US House approves tough new Iran sanctions

WASHINGTON, December 14, 2011 (AFP) - The US House of Representatives on Wednesday overwhelmingly approved tough new sanctions aimed at forcing Iran to freeze what the West says is a nuclear weapons program and punishing Syria and North Korea.

US President Barack Obama's Democrats joined the chamber's Republican majority to back the harsh punitive measures in a pair of lopsided votes, 410-11 and 418-2, highlighting Washington's hostility to all three nations.

But the fate of the legislation was unclear in the Democratic-led Senate, where aides have said privately that the bills would not reach Obama amid concerns about roiling ties with trading partners as well as Russia and China.

Still, lawmakers were poised separately to adopt an annual military spending bill that includes a tough new proposal designed to cut off Iran's central bank from the world financial system, effectively an attempt to cause it to collapse.

The first stand-alone measure adopted by the House called for punishing countries and companies that invest in Iran's energy sector, furnish it with gasoline, or provide Tehran with know-how that may help develop chemical, biological, or nuclear weapons or advanced conventional arms.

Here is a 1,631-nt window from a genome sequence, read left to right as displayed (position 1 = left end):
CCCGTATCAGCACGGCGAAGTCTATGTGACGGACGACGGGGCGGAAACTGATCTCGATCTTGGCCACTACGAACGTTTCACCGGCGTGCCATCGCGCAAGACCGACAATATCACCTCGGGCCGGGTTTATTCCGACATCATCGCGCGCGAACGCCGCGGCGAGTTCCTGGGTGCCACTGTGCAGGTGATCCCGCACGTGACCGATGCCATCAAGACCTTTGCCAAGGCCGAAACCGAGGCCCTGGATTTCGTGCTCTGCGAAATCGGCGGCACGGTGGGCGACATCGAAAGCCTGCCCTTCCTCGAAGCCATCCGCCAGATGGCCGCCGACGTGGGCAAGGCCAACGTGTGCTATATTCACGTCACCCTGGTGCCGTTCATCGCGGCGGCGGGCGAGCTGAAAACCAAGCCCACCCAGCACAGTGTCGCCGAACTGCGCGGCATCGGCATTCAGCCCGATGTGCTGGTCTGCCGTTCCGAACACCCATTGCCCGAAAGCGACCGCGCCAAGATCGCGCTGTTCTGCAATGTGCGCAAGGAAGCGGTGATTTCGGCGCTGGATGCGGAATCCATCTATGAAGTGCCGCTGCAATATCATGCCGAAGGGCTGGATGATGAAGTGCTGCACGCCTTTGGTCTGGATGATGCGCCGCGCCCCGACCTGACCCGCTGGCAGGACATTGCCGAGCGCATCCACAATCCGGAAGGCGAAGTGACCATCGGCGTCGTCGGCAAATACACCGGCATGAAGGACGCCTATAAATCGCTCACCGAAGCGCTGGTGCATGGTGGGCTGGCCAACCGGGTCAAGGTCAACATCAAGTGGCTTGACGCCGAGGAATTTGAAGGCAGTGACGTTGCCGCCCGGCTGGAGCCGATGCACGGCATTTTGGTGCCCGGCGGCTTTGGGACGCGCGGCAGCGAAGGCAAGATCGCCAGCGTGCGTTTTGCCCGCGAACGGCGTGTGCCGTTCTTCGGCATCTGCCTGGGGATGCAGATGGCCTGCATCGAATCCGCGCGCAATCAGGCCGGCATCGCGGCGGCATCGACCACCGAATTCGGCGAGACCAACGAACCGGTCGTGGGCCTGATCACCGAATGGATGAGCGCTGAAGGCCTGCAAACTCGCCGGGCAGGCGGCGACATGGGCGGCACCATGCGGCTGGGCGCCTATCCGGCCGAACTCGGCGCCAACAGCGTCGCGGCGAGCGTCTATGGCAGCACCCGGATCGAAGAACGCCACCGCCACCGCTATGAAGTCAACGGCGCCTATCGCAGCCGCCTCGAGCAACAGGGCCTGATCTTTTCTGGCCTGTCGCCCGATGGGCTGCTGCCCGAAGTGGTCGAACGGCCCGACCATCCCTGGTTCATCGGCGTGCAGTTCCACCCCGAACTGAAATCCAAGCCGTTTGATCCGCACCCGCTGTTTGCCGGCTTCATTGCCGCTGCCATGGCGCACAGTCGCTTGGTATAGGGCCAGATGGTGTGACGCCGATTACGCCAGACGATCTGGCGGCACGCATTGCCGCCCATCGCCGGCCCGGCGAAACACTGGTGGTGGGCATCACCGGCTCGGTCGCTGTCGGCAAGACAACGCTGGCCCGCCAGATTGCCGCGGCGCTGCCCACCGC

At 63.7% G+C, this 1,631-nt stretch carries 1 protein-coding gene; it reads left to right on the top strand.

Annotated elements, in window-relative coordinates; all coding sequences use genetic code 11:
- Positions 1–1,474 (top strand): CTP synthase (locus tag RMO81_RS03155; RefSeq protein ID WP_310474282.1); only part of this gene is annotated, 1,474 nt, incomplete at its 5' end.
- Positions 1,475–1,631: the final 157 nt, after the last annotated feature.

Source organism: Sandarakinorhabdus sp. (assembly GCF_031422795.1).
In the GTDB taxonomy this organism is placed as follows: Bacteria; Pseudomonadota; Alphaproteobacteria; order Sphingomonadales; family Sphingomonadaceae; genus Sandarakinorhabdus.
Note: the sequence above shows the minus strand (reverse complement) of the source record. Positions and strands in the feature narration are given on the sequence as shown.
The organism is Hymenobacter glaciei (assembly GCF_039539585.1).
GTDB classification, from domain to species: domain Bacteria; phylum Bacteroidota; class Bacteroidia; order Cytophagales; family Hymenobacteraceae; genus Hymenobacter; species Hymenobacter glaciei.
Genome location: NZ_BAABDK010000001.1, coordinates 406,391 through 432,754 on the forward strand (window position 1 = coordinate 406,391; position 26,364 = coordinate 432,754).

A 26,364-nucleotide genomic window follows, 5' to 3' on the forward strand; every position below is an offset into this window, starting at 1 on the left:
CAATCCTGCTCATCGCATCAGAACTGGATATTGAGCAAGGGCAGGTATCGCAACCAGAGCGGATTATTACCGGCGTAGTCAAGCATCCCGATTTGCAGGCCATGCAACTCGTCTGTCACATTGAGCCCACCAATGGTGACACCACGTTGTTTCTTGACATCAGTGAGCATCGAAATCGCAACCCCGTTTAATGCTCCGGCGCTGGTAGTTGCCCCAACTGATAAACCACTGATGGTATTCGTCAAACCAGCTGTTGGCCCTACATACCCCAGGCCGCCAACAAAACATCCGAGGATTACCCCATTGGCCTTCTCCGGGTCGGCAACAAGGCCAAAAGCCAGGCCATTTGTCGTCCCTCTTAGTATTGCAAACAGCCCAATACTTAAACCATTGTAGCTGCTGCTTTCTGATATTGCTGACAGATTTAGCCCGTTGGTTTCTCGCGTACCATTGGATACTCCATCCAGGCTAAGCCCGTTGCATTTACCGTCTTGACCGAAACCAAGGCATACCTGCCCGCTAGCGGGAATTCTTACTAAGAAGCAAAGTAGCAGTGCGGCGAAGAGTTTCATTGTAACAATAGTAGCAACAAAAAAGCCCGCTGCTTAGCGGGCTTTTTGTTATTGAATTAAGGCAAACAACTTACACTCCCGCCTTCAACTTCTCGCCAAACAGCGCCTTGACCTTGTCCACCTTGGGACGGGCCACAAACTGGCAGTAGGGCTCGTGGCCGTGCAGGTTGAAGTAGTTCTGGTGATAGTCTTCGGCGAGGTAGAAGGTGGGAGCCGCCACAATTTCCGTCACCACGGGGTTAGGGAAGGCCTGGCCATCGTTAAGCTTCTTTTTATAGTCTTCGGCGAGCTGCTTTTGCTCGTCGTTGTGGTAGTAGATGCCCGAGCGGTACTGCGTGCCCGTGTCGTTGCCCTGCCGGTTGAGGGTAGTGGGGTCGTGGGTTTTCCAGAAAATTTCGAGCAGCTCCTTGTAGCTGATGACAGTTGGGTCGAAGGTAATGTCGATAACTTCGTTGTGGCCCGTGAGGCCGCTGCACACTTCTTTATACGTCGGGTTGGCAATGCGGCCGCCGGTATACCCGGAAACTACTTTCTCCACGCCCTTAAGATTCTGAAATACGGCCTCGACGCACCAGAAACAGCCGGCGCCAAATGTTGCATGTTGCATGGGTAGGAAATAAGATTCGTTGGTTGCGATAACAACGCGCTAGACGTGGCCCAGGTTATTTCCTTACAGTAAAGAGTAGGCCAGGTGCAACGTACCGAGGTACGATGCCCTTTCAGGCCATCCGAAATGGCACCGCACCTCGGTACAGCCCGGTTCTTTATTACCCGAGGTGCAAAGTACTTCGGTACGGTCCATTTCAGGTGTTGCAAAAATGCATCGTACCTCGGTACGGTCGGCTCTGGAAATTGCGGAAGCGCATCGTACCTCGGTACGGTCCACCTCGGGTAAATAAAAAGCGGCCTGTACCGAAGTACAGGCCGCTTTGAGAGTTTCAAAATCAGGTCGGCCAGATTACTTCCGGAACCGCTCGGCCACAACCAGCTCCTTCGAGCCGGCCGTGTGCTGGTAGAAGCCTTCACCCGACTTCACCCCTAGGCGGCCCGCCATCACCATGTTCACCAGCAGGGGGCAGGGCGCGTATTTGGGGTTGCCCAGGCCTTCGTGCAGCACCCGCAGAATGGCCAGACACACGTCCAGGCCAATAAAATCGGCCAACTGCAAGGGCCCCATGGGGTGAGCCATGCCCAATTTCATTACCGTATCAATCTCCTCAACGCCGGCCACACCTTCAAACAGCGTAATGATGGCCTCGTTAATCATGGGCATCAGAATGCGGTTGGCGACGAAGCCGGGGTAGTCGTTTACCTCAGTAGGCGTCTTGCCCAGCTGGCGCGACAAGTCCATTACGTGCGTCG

It took special aim at energy investments that benefit Iran's Islamic Revolutionary Guard Corps, and meant to toughen existing sanctions by making it harder for the president to waive the measures on grounds of national security.

The second measure targeted nations or firms that help Iran, North Korea, or Syria advance their alleged efforts to acquire nuclear, biological, or chemical weapons or develop their missile programs.

The sanctions included freezing a person or company's US assets, bans on travel to the United States, denial of US government contracts, and restricting access to loans from US banks or entities like the Export-Import Bank.

The two bills won approval at a time when Democrats and Republicans alike have expressed fears that time is running out before Iran -- which denies it seeks nuclear weapons -- gets an atomic arsenal.

One of the bills specifically takes aim at Russia, forbidding any "extraordinary payments" connected to the International Space Station until Obama certifies to Congress that Moscow opposes allowing Iran, North Korea, and Syria to develop weapons of mass destruction or missile systems.

Obama would also have to certify that Russia's space agency has not, during the past year, transferred any technology or services that would help those countries develop such weapons.